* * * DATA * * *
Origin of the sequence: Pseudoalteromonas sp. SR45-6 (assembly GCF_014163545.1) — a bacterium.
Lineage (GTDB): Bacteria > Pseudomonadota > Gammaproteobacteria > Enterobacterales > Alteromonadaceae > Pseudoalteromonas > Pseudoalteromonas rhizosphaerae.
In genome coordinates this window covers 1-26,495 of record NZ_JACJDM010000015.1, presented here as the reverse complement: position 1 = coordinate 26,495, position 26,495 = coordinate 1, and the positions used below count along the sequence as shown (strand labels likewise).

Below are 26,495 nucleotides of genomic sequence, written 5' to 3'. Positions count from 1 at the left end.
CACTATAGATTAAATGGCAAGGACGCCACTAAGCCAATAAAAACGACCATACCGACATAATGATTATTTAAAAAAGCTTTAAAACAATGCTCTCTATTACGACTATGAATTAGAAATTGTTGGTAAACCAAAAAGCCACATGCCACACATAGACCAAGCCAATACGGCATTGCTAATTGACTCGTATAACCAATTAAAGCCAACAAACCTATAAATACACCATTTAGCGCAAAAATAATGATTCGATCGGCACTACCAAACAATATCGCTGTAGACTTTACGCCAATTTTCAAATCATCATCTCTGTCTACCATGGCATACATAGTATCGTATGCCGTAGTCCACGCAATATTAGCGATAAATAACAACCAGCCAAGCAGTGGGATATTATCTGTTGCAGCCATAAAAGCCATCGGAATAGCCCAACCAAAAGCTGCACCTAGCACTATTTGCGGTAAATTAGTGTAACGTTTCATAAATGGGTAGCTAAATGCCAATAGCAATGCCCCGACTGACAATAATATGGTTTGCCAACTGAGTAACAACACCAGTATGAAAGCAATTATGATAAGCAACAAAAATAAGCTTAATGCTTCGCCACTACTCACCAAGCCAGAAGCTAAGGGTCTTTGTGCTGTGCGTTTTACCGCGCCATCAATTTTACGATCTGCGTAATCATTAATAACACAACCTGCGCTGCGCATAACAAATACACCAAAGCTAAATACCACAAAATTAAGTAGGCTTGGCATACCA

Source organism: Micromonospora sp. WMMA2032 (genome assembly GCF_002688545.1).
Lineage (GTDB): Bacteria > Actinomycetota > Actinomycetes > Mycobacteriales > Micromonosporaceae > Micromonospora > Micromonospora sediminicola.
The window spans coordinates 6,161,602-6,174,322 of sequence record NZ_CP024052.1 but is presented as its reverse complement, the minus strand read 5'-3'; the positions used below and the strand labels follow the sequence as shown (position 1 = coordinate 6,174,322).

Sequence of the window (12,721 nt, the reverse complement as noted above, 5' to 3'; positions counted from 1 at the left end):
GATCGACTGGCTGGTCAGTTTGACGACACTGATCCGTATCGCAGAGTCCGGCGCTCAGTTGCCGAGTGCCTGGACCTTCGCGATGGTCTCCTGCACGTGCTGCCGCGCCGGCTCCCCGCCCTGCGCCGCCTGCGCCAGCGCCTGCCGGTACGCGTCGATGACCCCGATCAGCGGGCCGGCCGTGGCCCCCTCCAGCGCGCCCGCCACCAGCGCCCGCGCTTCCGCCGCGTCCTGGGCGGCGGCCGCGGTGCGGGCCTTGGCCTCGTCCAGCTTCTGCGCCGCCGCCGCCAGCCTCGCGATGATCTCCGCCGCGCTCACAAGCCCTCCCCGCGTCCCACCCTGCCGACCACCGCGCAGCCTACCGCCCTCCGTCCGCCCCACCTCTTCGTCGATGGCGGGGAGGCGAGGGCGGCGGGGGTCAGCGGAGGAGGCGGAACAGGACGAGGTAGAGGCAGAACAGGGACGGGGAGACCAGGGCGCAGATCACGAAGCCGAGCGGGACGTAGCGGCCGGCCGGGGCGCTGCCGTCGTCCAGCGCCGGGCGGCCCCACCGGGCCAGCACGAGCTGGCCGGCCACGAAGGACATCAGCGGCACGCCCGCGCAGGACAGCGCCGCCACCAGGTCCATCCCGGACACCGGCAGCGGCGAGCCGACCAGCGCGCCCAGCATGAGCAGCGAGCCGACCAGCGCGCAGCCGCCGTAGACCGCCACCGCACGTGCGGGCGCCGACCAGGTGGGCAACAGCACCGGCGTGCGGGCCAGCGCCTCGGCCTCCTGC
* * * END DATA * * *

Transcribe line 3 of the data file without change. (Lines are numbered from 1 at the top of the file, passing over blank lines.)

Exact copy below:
In genome coordinates this window covers 1-26,495 of record NZ_JACJDM010000015.1, presented here as the reverse complement: position 1 = coordinate 26,495, position 26,495 = coordinate 1, and the positions used below count along the sequence as shown (strand labels likewise).